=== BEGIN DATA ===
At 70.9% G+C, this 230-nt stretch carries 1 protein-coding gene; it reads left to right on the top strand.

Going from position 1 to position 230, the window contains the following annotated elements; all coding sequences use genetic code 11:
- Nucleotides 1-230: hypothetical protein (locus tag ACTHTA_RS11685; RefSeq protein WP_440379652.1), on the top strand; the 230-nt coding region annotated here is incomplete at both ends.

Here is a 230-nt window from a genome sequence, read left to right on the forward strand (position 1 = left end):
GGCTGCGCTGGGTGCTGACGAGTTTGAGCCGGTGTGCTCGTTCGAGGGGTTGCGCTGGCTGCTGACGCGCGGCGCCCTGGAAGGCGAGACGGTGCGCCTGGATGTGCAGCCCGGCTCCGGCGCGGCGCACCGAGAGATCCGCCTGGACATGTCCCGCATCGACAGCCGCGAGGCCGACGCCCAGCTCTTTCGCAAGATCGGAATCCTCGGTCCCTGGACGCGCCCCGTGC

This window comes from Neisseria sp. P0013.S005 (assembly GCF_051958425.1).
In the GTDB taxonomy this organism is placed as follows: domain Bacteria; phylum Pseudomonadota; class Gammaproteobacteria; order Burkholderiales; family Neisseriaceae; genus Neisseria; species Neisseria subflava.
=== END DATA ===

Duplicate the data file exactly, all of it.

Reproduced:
At 70.9% G+C, this 230-nt stretch carries 1 protein-coding gene; it reads left to right on the top strand.

Going from position 1 to position 230, the window contains the following annotated elements; all coding sequences use genetic code 11:
- Nucleotides 1-230: hypothetical protein (locus tag ACTHTA_RS11685; RefSeq protein WP_440379652.1), on the top strand; the 230-nt coding region annotated here is incomplete at both ends.

Here is a 230-nt window from a genome sequence, read left to right on the forward strand (position 1 = left end):
GGCTGCGCTGGGTGCTGACGAGTTTGAGCCGGTGTGCTCGTTCGAGGGGTTGCGCTGGCTGCTGACGCGCGGCGCCCTGGAAGGCGAGACGGTGCGCCTGGATGTGCAGCCCGGCTCCGGCGCGGCGCACCGAGAGATCCGCCTGGACATGTCCCGCATCGACAGCCGCGAGGCCGACGCCCAGCTCTTTCGCAAGATCGGAATCCTCGGTCCCTGGACGCGCCCCGTGC

This window comes from Neisseria sp. P0013.S005 (assembly GCF_051958425.1).
In the GTDB taxonomy this organism is placed as follows: domain Bacteria; phylum Pseudomonadota; class Gammaproteobacteria; order Burkholderiales; family Neisseriaceae; genus Neisseria; species Neisseria subflava.